23 Aug Becoming a better parent: Expectations
Our Westview team member, Terry Owens, continues our series, Becoming a Better Parent. In this article, Terry encourages us to have realistic expectations.
We all have expectations for ourselves, coworkers, teachers, and even our children. It is a part of who we are as human beings. When our child arrived in this world, we started developing expectations for our child. We as parents want our children to excel in everything they do, and we tend to focus on our expectations and not the expectations they have set for themselves.
When it comes to our expectations of our children, we need to be careful that we are not setting them through our unfulfilled personal needs. This is where we get into trouble. We should set our expectations based on the goals and objectives our children set for themselves. When we have discussions about their future, their grades, or the things they enjoy doing, we need to align our expectations with their goals. Having unrealistic expectations for our children leads to disappointment and even anger, either of which affects our relationship with our children negatively. Set realistic expectations that your children can achieve and praise them for achieving their goals. We all know grades are important in school but be realistic and help your child set sensible and attainable goals. Let your child know that your expectation for them is to do their best. Expecting anything greater than their best sets them up to fail, brings you disappointment, and undermines the parent-child relationship.
We also need to encourage our children to set realistic expectations for themselves. Kids today have a tough time navigating this world and tend to set unrealistic goals to meet the expectations of others. We need to listen to their thoughts and help them understand that what they want in life is essential; they should set small goals to achieve their ultimate goal. Praise the small achievements along the way to build their self-confidence.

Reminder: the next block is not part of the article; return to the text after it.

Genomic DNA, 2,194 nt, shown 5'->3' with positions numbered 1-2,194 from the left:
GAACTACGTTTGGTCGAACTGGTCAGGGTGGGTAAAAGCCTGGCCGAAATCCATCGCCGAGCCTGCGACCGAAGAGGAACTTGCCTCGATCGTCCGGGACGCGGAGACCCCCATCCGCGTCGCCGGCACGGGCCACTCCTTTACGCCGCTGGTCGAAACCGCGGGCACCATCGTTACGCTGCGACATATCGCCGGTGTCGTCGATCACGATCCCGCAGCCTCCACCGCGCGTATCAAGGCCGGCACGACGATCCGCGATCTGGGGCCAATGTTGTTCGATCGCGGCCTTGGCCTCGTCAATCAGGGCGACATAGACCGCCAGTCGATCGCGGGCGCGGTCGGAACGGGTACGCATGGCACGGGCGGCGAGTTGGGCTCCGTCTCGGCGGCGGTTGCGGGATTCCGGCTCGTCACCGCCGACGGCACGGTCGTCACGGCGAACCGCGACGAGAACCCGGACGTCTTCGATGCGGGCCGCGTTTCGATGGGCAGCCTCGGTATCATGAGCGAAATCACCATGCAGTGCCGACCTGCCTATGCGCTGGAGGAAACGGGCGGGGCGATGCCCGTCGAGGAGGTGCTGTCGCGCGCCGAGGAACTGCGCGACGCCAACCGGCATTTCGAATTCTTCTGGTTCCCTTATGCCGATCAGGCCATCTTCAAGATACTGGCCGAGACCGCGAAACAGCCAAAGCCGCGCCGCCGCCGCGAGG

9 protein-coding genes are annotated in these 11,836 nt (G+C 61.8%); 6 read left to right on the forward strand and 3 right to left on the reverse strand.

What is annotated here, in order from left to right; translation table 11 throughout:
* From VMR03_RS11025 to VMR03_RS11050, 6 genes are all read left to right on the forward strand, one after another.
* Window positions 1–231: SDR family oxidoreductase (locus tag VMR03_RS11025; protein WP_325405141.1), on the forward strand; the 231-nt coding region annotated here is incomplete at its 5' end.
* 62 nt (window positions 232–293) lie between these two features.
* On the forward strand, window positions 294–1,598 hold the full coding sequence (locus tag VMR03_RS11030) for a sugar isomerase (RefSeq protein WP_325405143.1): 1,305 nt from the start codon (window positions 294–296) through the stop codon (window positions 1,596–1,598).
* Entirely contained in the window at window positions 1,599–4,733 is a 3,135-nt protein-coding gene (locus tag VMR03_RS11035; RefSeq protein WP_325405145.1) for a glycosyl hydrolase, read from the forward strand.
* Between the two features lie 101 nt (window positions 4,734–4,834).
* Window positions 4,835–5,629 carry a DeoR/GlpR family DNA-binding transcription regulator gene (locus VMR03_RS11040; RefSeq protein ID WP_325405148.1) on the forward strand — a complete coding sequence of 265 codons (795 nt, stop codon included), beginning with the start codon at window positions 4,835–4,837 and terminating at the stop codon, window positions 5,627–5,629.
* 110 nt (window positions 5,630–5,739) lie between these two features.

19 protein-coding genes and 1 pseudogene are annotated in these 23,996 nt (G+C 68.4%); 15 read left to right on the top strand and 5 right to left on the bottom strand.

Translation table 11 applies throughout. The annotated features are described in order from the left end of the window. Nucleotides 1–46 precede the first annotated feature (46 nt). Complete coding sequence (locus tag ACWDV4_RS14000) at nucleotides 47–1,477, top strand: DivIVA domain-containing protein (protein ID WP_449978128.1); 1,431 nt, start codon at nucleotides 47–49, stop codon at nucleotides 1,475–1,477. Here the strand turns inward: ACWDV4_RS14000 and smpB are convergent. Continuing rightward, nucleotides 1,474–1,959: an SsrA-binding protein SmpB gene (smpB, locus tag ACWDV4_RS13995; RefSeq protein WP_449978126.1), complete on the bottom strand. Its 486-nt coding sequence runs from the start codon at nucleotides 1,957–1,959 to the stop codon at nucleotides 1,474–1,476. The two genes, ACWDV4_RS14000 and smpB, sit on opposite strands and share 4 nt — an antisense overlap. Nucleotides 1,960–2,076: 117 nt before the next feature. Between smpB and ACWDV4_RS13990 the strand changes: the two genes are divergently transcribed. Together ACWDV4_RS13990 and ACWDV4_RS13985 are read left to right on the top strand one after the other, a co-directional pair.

Most of us don’t think about how social dynamics and academics can affect our children at school. Some children go to the same school their parents attended, or they follow a sibling who was popular or a high achiever academically. I was a second child, and teachers based their expectations of me on their interactions with my brother. I struggled until these teachers realized I dealt with life differently than my brother. So, we need to prepare our children for such expectations.
If your child is struggling in school and tells you their teacher doesn’t like them or they’re in trouble all the time, this may result from unknown expectations. Remember that our children need to know what is expected of them, and our expectations need to be realistic and attainable. Often a calm and respectful face-to-face conversation with the child, teacher, and parent can bring everyone’s expectations into agreement, giving everyone some peace.
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